Harold Varner III Holds on to Win LIV Golf DC, Torque GC Wins Team Event

Varner Captured his First Ever Professional Victory on America Soil at LIV Golf DC

Story By: Erin Zollars

Photos By: Sol Tucker

Potomac Falls, VA–

For the 32-year-old Harold Varner III, grabbing a victory on home soil has been a goal of his since joining the LIV Tour, today he was able to do that as he held on to win the LIV DC Tournament.

With the victory today, Varner takes home his largest check ever as a professional golfer at 4 million, but the humble guy from Gastonia, NC who has been one of the more liked professionals even before he joined the tour was ecstatic about his victory.

“I feel like I get to help a lot of people now, even more people,” Varner said of his charity, the HV3 foundation, which aims to provide children affordable access to golf and mentorship. “That’s what kills me sometime; it costs a lot of money to help a lot of people.”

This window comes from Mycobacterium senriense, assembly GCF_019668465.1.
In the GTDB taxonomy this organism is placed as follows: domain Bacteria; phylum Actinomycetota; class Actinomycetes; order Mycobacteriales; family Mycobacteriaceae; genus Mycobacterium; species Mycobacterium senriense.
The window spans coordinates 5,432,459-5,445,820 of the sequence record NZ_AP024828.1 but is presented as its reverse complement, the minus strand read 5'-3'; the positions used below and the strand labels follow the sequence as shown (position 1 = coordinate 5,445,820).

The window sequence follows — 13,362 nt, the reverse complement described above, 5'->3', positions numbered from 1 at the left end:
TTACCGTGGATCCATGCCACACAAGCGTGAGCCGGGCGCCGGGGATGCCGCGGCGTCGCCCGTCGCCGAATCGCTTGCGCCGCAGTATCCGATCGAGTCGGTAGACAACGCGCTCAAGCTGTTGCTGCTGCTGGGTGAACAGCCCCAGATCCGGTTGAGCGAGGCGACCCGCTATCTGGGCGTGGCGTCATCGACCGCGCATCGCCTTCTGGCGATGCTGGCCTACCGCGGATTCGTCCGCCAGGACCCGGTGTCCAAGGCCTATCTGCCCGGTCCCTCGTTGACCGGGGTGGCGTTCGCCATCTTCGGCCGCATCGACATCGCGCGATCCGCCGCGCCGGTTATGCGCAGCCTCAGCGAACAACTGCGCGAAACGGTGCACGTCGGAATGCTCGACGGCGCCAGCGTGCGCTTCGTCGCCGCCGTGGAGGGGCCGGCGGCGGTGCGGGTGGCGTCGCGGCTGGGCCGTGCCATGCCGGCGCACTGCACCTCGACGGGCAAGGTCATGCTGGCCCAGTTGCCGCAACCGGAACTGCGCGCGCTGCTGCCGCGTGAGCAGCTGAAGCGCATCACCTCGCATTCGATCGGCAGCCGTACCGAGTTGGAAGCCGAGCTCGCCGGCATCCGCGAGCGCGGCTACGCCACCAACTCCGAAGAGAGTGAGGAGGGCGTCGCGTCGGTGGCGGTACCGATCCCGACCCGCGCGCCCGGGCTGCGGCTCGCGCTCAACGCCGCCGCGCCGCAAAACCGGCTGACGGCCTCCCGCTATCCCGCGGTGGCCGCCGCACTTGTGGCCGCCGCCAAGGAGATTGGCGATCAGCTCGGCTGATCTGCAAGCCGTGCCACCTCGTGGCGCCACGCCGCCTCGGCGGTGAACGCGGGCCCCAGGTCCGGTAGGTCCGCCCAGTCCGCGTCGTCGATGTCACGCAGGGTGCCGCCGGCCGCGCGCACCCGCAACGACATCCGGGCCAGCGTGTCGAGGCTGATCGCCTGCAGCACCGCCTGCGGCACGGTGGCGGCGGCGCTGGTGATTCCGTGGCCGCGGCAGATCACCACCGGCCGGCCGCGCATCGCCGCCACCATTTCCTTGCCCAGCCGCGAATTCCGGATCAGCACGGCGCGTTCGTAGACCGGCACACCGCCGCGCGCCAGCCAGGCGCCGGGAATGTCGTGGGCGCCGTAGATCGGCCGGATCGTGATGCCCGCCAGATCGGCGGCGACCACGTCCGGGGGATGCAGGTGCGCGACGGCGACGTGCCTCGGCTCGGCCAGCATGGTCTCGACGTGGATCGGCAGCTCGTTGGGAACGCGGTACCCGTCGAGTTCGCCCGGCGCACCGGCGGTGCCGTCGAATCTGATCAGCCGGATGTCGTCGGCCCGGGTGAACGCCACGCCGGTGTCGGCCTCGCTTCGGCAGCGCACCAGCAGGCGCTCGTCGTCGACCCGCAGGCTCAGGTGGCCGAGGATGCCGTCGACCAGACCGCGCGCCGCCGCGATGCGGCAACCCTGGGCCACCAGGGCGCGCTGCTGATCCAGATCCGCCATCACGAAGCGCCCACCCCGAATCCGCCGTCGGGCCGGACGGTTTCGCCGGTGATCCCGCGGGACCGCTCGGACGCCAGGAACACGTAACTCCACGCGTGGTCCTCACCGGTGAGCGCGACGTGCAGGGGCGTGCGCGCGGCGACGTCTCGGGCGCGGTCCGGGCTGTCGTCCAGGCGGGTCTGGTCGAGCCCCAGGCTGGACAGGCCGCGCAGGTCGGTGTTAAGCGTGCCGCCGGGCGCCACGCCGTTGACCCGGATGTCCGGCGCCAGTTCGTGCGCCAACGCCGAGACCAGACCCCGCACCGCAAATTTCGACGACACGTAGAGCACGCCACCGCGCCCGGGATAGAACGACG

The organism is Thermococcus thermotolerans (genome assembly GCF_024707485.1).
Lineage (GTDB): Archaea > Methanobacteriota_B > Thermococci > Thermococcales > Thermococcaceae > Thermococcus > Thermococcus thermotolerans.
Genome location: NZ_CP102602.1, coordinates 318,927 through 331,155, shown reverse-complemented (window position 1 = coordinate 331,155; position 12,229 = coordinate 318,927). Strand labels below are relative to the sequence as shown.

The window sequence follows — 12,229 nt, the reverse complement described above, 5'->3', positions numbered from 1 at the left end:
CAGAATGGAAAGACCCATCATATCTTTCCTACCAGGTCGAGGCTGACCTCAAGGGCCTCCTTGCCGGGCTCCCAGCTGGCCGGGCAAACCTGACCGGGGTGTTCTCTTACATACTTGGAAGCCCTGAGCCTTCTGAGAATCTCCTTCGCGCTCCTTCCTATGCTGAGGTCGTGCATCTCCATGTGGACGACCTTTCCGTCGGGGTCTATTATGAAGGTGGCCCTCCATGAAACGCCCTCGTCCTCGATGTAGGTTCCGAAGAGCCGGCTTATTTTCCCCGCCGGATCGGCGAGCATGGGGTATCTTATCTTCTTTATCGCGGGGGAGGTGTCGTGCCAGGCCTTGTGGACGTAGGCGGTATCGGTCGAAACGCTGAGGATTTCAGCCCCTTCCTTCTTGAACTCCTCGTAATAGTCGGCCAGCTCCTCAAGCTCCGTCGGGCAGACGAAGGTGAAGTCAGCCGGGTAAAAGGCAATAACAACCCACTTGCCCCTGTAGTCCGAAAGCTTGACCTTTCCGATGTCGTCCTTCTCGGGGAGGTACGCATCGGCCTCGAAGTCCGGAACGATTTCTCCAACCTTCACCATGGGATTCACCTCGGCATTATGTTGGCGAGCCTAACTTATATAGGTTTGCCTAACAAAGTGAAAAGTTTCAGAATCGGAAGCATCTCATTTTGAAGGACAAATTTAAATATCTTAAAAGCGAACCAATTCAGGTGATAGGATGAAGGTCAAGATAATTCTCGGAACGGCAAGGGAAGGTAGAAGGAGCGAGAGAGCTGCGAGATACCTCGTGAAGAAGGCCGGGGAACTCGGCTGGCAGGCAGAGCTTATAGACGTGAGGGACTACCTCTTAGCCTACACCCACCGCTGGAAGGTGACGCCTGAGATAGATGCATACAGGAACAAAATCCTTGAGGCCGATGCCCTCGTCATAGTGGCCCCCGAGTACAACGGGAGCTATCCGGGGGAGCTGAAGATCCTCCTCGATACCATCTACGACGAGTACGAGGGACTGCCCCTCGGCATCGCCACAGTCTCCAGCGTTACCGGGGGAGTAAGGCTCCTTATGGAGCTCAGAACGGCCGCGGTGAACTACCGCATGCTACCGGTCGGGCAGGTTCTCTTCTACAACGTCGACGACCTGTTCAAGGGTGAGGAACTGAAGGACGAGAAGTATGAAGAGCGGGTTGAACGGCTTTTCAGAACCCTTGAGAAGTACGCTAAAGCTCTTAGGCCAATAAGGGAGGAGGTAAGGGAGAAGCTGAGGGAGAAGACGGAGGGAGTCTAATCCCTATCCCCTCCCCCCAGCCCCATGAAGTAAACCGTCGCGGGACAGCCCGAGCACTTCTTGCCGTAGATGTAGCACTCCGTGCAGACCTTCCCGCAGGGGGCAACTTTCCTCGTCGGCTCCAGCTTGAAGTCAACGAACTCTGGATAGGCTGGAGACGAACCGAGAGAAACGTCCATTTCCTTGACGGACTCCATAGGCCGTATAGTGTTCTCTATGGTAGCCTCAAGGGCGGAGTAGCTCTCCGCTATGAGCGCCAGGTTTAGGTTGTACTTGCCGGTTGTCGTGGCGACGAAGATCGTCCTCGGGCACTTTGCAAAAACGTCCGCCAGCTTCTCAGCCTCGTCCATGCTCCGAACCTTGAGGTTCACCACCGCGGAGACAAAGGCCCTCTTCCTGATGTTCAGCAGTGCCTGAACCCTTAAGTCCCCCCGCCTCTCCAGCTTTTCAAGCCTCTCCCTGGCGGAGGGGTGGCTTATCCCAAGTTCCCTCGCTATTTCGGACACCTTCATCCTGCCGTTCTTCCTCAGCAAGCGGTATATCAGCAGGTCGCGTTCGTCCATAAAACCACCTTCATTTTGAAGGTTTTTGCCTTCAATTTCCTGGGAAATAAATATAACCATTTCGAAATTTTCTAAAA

As a child, Varner’s family could only afford to buy him $15 Stephon Marbury shoes, which had no midsole support. He developed a degenerative nerve condition that still requires daily anti-inflammatory medication. It was one of the reasons he signed with LIV, knowing his playing days could be limited.

Mito Pereira, the 36-hole leader, shot 71 and finished third. Pereira’s team, Torque GC, also won the team event. Brooks Koepka, who won the PGA Championship last week for his fifth major, finished 14th, seven shots behind Varner.

Varner’s win Sunday was his first as a professional on U.S soil. He had won the Australian PGA Championship in 2016 and the 2022 Saudi International, but never on the PGA Tour. Varner began the final round in D.C. on Sunday one shot behind the lead, but fired a 68 to finish at 12 under par. He holed out from a bunker on the 11th, before draining a 12-footer for birdie on the 15th hole that increased his lead to two.

“Today feels really good. I don’t think I have ever had this much champagne all over before. These are things you dream about. You see other professional athletes like Formula 1 drivers, NBA Champs in the locker room, so why not me one day,” said Varner.

Overall, it seems like the tournament had some success at the Trump course and many said they would return next year to see the type of players like Varner win tournaments. However, some who gathered on 18 seemed less interested unless players like Koepka were at the top of the leaderboard.


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